Legislation to create criminal penalties for handling another person’s DNA data without their consent is ready for a vote in the House.
The “Protecting DNA Privacy Act” (HB 833) would make submitting another person’s DNA sample for analysis or conducting the analysis a third degree felony. Disclosing another person’s DNA analysis to a third party would also be a third degree felony. Collecting or retaining another person’s DNA sample with the intent to perform a DNA analysis would be a first degree misdemeanor.
Third degree felonies carry punishments of up to five years in prison and a $5,000 fine and first degree misdemeanors carry punishments of up to one year in jail and a $1,000 fine.
The House could vote as soon as Thursday to pass the measure, which is carried by Rep. Josie Tomkow.
“The issue of DNA theft is multifaceted, and this legislation is a first step to deter individuals and other who might steal DNA to gain access to your private information and use it against you,” Tomkow said.
During Wednesday’s floor session, Tomkow offered an amendment to the bill, which would create an exception to the crime if a person discloses another’s DNA after the owner of the DNA had previously published their DNA analysis results.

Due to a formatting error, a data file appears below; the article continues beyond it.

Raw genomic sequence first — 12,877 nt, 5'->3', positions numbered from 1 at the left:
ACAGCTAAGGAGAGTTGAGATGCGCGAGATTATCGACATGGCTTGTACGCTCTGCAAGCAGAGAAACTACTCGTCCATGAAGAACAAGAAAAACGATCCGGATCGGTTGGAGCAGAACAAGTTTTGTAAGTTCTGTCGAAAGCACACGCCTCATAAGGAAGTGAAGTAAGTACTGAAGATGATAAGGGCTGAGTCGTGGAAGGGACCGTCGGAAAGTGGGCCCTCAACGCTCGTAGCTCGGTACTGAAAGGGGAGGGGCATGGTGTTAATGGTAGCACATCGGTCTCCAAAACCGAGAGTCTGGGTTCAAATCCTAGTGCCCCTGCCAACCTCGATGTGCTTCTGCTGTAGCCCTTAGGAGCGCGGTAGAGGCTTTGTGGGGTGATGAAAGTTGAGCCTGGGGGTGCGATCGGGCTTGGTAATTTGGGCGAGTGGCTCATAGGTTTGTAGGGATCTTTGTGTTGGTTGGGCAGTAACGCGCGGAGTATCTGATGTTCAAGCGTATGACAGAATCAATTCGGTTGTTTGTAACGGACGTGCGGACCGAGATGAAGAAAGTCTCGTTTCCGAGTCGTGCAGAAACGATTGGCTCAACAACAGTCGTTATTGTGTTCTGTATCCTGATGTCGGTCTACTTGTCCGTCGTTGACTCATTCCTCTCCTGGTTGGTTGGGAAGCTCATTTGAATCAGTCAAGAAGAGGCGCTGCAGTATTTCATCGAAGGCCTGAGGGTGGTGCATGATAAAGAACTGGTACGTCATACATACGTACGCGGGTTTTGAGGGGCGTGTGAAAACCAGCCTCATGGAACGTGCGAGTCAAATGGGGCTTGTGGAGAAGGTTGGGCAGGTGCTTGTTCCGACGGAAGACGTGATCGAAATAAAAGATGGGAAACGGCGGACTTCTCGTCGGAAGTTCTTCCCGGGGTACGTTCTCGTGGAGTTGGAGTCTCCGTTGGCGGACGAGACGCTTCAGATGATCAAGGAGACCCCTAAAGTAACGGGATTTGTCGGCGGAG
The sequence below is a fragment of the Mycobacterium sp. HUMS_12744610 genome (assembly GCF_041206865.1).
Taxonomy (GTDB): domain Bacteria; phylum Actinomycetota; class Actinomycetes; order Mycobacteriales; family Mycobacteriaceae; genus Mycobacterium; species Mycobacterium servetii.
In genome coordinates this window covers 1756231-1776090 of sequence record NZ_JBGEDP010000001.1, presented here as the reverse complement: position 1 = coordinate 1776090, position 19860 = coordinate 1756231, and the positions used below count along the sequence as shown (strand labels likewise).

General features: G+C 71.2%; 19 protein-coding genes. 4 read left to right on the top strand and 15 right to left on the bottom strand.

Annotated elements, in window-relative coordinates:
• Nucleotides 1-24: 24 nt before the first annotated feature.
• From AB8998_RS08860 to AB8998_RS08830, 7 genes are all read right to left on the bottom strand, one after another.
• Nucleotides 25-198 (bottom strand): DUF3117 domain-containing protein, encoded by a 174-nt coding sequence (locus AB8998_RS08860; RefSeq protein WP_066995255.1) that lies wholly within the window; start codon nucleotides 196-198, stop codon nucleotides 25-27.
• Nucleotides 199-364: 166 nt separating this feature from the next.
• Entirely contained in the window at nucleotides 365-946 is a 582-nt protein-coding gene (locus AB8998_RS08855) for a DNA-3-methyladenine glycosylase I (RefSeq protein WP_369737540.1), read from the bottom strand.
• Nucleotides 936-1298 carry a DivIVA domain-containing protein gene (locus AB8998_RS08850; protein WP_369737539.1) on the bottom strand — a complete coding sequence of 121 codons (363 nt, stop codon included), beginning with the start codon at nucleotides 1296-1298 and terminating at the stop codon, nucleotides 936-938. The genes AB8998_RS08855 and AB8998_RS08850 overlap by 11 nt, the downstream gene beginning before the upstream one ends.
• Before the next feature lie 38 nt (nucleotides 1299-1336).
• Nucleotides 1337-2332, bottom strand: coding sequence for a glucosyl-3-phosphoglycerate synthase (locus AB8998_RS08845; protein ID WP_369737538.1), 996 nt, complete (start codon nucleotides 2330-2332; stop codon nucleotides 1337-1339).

The bill builds off a new Florida law expanding protections against those who could potentially use people’s genetic information. Chris Sprowls, now the House Speaker, spearheaded that law last year.
That law made Florida the first state to prevent life, disability and longterm care insurance providers from using DNA analyses for making coverage decisions without consent. The rising popularity of DNA testing kits spurred lawmakers to expand protections.
AncestryDNA and 23andMe, two leading DNA testing companies, have helped craft the legislation to codify what they call some of their “best practices” for preserving people’s genetic privacy.
On Monday, the Senate Commerce Committee signed off on the Senate version (SB 1140), carried by Estero Republican Sen. Ray Rodrigues. The bill next heads to the Senate Rules Committee, its final stop before it can appear on the Senate floor.
If it becomes law, the Protecting DNA Privacy Act would take effect in October.
State and federal law already prevented health insurance providers from demanding customers hand over the results of their DNA tests from companies like 23andMe or AncestryDNA. But last year’s law added life, disability and longterm care insurance providers to Florida’s list.
Insurers have noted that information gleaned from genetic testing, such as a person’s medical predispositions, could be used to lower insurance premiums across the board. But while insurance companies aren’t yet using that data, that would punish genetic losers who could see a premium hike, lawmakers said.